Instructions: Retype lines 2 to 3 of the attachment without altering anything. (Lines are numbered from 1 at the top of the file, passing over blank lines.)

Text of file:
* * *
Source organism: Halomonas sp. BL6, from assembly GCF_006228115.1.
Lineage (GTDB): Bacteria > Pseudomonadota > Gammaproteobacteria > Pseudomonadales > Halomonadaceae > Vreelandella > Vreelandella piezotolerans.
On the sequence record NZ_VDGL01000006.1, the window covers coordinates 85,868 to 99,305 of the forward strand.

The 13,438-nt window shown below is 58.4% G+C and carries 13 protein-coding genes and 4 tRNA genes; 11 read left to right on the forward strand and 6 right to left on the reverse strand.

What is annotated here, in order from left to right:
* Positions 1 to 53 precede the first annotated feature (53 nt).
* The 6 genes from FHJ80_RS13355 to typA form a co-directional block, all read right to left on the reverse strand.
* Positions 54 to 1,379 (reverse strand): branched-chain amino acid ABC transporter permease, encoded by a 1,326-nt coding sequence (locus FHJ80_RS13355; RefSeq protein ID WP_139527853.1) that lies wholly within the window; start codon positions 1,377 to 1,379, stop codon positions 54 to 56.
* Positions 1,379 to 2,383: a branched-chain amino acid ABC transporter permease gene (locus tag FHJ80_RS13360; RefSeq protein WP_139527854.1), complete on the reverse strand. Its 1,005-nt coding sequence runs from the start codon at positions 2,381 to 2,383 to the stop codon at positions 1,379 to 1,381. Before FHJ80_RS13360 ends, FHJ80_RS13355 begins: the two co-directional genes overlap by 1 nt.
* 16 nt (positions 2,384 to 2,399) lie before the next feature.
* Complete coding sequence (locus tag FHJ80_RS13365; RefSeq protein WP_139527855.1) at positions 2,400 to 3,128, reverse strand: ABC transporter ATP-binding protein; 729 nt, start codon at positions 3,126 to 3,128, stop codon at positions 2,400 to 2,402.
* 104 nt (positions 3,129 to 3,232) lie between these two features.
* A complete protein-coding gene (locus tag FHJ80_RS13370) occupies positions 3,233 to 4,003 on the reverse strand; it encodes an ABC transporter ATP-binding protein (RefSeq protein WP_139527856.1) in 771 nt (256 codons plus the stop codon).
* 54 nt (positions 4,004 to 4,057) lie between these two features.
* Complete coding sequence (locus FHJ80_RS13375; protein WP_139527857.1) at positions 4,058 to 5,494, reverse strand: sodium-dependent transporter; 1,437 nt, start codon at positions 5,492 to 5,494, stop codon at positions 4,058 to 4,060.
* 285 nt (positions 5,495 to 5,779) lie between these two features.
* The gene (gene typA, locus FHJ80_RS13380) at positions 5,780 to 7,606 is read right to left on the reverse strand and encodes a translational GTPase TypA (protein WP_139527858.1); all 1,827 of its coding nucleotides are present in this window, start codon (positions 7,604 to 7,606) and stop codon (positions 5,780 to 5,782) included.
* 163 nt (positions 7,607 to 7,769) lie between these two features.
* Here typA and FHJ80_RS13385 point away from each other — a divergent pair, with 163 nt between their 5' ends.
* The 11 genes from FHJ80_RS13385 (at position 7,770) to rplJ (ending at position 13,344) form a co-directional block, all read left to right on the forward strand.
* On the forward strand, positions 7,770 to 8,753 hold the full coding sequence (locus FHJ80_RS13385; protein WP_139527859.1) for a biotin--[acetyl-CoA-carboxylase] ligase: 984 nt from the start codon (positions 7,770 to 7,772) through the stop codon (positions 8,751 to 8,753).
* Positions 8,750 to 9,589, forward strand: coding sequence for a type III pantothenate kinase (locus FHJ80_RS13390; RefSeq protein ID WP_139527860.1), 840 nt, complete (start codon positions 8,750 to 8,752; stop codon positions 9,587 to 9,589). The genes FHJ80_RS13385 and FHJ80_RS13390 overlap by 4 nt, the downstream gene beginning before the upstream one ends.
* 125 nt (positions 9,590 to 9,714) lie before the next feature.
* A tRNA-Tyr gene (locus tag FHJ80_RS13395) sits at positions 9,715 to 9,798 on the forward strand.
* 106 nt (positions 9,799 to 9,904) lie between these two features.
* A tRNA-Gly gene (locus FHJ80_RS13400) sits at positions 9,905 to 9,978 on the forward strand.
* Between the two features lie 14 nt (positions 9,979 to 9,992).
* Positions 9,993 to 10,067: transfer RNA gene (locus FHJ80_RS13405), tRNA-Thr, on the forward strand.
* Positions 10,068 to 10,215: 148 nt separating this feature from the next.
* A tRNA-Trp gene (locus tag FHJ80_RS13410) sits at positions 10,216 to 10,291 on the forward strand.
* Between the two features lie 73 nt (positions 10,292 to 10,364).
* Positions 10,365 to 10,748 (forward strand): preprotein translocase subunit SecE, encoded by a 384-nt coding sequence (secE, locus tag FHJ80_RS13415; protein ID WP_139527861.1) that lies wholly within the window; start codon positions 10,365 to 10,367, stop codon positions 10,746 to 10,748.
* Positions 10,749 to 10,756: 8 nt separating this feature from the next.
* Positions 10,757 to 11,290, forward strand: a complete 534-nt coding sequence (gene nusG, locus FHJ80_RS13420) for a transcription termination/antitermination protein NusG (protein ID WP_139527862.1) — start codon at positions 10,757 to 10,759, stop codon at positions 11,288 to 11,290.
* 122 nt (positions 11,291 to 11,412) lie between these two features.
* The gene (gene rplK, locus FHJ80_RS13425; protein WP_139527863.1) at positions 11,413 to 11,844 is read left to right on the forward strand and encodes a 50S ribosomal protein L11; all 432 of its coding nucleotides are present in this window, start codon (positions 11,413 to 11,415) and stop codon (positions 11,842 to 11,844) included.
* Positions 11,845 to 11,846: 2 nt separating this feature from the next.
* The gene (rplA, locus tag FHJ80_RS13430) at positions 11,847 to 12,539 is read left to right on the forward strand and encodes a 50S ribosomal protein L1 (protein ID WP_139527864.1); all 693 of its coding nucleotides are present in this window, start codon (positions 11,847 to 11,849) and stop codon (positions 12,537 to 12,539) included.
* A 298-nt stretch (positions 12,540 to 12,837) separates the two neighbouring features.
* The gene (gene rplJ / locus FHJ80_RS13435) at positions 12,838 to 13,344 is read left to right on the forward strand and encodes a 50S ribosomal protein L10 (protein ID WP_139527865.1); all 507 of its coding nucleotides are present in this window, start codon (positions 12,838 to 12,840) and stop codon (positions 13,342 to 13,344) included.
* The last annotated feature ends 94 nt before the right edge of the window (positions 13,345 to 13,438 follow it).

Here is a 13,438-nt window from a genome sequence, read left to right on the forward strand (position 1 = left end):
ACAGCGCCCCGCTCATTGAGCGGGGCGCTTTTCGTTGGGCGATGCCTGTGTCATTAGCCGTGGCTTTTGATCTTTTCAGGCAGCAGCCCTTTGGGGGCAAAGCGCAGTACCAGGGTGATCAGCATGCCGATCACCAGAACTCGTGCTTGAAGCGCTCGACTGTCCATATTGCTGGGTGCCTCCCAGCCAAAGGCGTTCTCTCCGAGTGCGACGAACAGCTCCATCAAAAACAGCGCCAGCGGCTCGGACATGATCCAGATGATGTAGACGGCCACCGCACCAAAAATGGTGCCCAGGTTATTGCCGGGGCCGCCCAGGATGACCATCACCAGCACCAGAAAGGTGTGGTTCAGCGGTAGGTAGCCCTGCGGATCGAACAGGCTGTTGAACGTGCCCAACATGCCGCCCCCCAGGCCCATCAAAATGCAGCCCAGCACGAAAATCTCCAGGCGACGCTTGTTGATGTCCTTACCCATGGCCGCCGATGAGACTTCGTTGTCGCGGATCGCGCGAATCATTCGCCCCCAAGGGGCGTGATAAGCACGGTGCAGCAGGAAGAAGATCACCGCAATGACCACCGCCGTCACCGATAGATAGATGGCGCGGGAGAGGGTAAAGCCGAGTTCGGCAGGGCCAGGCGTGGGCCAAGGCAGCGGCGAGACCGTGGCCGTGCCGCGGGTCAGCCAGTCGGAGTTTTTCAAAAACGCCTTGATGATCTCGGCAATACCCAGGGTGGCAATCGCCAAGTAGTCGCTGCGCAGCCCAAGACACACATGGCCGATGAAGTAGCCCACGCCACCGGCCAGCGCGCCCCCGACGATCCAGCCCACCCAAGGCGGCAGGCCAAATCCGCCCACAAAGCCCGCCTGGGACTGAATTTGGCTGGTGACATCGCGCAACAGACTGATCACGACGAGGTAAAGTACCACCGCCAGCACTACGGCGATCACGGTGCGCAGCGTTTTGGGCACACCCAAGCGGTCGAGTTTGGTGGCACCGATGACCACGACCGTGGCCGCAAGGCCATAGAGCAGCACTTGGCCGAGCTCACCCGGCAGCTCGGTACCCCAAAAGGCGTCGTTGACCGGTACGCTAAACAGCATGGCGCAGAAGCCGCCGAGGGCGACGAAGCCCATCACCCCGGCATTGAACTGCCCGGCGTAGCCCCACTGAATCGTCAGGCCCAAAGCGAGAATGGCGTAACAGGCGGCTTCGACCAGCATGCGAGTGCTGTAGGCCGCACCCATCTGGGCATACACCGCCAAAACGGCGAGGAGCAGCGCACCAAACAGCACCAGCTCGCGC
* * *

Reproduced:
Lineage (GTDB): Bacteria > Pseudomonadota > Gammaproteobacteria > Pseudomonadales > Halomonadaceae > Vreelandella > Vreelandella piezotolerans.
On the sequence record NZ_VDGL01000006.1, the window covers coordinates 85,868 to 99,305 of the forward strand.